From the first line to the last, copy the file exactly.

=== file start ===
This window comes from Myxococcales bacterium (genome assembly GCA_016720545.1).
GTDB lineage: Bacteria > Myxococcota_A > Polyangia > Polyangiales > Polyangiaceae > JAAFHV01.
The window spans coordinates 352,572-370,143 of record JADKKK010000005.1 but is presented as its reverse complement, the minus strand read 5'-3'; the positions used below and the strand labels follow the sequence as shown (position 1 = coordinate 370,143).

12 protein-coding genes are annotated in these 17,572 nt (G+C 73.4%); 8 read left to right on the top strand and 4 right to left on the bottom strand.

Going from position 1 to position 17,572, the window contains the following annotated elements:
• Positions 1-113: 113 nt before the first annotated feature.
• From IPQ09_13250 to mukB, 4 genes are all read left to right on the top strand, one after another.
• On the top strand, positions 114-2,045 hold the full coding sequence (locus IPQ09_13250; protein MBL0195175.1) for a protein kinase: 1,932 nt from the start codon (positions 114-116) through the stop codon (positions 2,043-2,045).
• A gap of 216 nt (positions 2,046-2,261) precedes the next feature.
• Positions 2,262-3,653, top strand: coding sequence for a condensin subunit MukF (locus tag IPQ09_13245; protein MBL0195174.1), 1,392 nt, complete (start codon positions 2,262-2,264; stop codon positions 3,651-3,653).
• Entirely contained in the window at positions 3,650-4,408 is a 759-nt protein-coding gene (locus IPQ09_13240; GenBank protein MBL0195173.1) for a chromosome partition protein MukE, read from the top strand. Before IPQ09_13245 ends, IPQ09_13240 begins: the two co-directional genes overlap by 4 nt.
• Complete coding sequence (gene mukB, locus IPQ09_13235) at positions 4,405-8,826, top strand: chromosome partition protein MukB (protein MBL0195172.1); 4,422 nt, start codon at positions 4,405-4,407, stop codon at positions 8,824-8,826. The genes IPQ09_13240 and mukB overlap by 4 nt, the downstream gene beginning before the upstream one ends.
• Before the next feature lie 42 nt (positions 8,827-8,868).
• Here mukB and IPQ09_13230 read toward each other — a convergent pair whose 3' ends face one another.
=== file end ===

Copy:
This window comes from Myxococcales bacterium (genome assembly GCA_016720545.1).
GTDB lineage: Bacteria > Myxococcota_A > Polyangia > Polyangiales > Polyangiaceae > JAAFHV01.
The window spans coordinates 352,572-370,143 of record JADKKK010000005.1 but is presented as its reverse complement, the minus strand read 5'-3'; the positions used below and the strand labels follow the sequence as shown (position 1 = coordinate 370,143).

12 protein-coding genes are annotated in these 17,572 nt (G+C 73.4%); 8 read left to right on the top strand and 4 right to left on the bottom strand.

Going from position 1 to position 17,572, the window contains the following annotated elements:
• Positions 1-113: 113 nt before the first annotated feature.
• From IPQ09_13250 to mukB, 4 genes are all read left to right on the top strand, one after another.
• On the top strand, positions 114-2,045 hold the full coding sequence (locus IPQ09_13250; protein MBL0195175.1) for a protein kinase: 1,932 nt from the start codon (positions 114-116) through the stop codon (positions 2,043-2,045).
• A gap of 216 nt (positions 2,046-2,261) precedes the next feature.
• Positions 2,262-3,653, top strand: coding sequence for a condensin subunit MukF (locus tag IPQ09_13245; protein MBL0195174.1), 1,392 nt, complete (start codon positions 2,262-2,264; stop codon positions 3,651-3,653).
• Entirely contained in the window at positions 3,650-4,408 is a 759-nt protein-coding gene (locus IPQ09_13240; GenBank protein MBL0195173.1) for a chromosome partition protein MukE, read from the top strand. Before IPQ09_13245 ends, IPQ09_13240 begins: the two co-directional genes overlap by 4 nt.
• Complete coding sequence (gene mukB, locus IPQ09_13235) at positions 4,405-8,826, top strand: chromosome partition protein MukB (protein MBL0195172.1); 4,422 nt, start codon at positions 4,405-4,407, stop codon at positions 8,824-8,826. The genes IPQ09_13240 and mukB overlap by 4 nt, the downstream gene beginning before the upstream one ends.
• Before the next feature lie 42 nt (positions 8,827-8,868).
• Here mukB and IPQ09_13230 read toward each other — a convergent pair whose 3' ends face one another.